A. His health: This season, Kyrie took time off to tend to a tension wire in his knee that was believed to keep him out for a few weeks. Tragedy struck a short while after when it was revealed he would go under a second procedure to remove the screws in his knee that he received after fracturing his kneecap in the 2015 NBA finals, ended his season. Boston management has assured that he should be ready to go and shouldn’t suffer any lingering effects. Still, Kyrie has shown himself to be injury-prone and even if the Celtics promise that his knee is fine, we don’t know how true that is until we see how he does this season.

B. His contract status: Kyrie seemed to be a happy man in Boston last season, but looks can be deceiving. If there’s some truth to these rumors that he wants to join forces with Jimmy Butler, then it won’t matter how happy he is in Boston. Kyrie smartly turned down the Celtics’ extension offer, given that he can make so much more next summer on the open market. The Celtics can offer him the most long-term security, which they might hesitate to do given his injury history.

What’s more telling is that the Clippers were in the same boat with Chris Paul in 2017, as were the Jazz with Gordon Hayward. It didn’t matter. The Celtics arguably offer a better winning situation than the former two did for their stars, but we’re in an age now where players are much more calculating about where they play than ever before. In the end, it may not matter what the Celtics can provide for Irving.

If Irving proves to be healthy and stays long-term, then the Celtics got what they wanted out of the Kyrie deal. That’s a big if, though.

Cleveland Cavaliers

Losing Kyrie is tough. Losing LeBron is tougher.

It’s true that the return that Cleveland got for Kyrie turned out to mostly be a bust, at least in regards to their veterans. Neither Thomas nor Crowder panned out, and George Hill, Larry Nance Jr. Rodney Hood and Jordan Clarkson weren’t much better. Still, Koby Altman deserves props for acquiring players that helped them in LeBron’s last year while also preparing themselves for the possibility of the King leaving, which is now a reality. The Cavs made the most out of a hazy situation between Kyrie’s trade demands and LeBron’s inevitable exit.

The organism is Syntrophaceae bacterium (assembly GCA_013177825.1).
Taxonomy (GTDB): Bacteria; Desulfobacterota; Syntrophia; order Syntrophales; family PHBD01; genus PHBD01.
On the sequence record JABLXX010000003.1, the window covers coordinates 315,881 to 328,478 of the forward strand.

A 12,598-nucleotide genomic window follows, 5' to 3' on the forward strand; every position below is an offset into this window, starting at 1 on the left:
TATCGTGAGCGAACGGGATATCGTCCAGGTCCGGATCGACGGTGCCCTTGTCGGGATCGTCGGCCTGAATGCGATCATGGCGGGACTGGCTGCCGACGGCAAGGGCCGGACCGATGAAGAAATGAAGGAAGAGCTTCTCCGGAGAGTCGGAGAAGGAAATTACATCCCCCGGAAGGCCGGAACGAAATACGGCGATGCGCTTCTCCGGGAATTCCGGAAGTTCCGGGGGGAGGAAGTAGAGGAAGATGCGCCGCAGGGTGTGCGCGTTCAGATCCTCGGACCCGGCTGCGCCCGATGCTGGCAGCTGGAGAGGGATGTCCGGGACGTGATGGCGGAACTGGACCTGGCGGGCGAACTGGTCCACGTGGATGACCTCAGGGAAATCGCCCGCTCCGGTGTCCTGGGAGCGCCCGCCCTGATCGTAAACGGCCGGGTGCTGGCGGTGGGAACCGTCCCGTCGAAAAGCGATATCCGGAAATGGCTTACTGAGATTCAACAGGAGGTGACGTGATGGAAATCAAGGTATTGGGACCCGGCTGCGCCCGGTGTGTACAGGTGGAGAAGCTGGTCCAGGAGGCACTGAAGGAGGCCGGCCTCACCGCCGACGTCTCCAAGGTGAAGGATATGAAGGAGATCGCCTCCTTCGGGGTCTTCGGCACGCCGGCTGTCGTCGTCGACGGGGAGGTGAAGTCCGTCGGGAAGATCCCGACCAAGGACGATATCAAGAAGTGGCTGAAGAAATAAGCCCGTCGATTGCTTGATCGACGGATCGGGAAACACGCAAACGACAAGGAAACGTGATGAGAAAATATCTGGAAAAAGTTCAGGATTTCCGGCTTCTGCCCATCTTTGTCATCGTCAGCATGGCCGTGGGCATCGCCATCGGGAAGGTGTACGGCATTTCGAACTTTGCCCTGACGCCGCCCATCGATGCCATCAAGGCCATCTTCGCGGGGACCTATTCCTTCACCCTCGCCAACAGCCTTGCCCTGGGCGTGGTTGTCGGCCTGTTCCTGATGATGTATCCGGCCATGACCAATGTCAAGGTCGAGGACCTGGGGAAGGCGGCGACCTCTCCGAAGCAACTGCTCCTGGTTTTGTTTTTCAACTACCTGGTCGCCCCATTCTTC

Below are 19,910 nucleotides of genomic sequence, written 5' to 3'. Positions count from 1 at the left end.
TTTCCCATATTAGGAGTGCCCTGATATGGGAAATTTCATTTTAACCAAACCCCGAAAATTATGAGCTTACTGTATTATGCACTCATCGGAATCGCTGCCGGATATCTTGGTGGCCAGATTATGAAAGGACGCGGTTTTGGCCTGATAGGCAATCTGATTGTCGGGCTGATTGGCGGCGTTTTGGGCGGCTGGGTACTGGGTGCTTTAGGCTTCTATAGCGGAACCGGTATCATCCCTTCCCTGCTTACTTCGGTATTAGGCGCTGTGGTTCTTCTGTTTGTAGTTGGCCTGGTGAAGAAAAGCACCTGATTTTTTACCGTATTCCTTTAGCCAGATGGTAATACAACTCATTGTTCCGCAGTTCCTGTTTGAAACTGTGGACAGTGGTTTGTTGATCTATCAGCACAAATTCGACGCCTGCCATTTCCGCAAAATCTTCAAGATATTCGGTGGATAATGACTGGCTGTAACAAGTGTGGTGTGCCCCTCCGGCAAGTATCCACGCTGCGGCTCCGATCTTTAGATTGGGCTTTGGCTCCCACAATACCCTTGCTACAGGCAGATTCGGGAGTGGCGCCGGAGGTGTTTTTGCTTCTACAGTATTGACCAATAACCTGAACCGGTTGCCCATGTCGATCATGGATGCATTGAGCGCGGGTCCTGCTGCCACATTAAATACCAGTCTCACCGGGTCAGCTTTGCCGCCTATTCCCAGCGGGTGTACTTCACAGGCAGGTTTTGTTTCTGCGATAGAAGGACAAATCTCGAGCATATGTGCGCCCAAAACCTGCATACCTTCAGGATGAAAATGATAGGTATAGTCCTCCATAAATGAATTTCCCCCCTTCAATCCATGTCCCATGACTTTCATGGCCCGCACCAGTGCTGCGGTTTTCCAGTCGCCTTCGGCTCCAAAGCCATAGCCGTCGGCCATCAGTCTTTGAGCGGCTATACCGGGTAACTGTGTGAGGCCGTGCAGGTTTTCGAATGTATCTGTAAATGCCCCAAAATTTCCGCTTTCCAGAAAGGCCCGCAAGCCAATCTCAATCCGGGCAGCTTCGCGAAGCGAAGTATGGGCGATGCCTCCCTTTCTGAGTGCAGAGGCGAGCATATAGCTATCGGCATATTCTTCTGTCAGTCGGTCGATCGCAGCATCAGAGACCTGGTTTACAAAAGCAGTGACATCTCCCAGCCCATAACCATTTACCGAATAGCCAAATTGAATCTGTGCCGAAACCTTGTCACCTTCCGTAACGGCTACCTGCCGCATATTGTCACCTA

Not all is lost in Cleveland either. They have positioned themselves well financially now that they’re out of salary cap hell. They may still have to overpay players for the next two years like Clarkson and Tristan Thompson, but Hill, J.R. Smith, and Kyle Korver are all on partially guaranteed deals after this season. Should they waive them, then a lot of cap room opens up.

The X Factor to their future is Collin Sexton, who was most definitely the end game in the Kyrie Irving deal as the eventual selection with their valuable Nets pick. Sexton will have huge shoes to fill now that he enters the Land, but the returns so far are promising. Sexton looked every bit like the player the Cavs saw him when they took him in the draft, and his skills showed both on the court. Sexton’s athleticism, speed, and court vision made him a fantastic one-man show, as he averaged 19.6 points, 3.6 rebounds, and 3.4 assists on 43 percent shooting from the field.

Remember that Summer League performances should always be taken with a grain of salt. There have been players who have looked phenomenal in the Summer League that never made much of themselves in the pros, just like there have been legendary NBA players who struggled in Summer League. Still, Sexton’s performance should inspire some hope, which is hard to come by when you lose an all-timer like LeBron.